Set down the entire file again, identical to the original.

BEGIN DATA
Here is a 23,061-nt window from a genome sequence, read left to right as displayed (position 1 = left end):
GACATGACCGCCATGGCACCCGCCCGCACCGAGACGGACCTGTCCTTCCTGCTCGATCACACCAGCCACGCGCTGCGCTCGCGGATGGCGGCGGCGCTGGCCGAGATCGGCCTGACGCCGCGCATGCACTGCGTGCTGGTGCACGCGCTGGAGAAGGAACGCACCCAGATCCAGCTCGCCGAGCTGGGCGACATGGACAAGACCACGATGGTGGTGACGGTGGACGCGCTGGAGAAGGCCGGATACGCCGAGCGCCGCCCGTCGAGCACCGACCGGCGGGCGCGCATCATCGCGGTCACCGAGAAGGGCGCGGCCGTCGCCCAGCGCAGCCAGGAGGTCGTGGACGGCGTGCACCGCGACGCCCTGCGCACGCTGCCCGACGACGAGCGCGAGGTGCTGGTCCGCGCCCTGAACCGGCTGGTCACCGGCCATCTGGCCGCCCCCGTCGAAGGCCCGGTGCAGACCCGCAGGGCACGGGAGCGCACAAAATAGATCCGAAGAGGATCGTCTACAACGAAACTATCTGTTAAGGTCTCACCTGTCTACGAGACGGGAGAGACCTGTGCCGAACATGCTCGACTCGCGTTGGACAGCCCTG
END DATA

Here is a 23,061-nt window from a genome sequence, read left to right as displayed (position 1 = left end):
GACATGACCGCCATGGCACCCGCCCGCACCGAGACGGACCTGTCCTTCCTGCTCGATCACACCAGCCACGCGCTGCGCTCGCGGATGGCGGCGGCGCTGGCCGAGATCGGCCTGACGCCGCGCATGCACTGCGTGCTGGTGCACGCGCTGGAGAAGGAACGCACCCAGATCCAGCTCGCCGAGCTGGGCGACATGGACAAGACCACGATGGTGGTGACGGTGGACGCGCTGGAGAAGGCCGGATACGCCGAGCGCCGCCCGTCGAGCACCGACCGGCGGGCGCGCATCATCGCGGTCACCGAGAAGGGCGCGGCCGTCGCCCAGCGCAGCCAGGAGGTCGTGGACGGCGTGCACCGCGACGCCCTGCGCACGCTGCCCGACGACGAGCGCGAGGTGCTGGTCCGCGCCCTGAACCGGCTGGTCACCGGCCATCTGGCCGCCCCCGTCGAAGGCCCGGTGCAGACCCGCAGGGCACGGGAGCGCACAAAATAGATCCGAAGAGGATCGTCTACAACGAAACTATCTGTTAAGGTCTCACCTGTCTACGAGACGGGAGAGACCTGTGCCGAACATGCTCGACTCGCGTTGGACAGCCCTG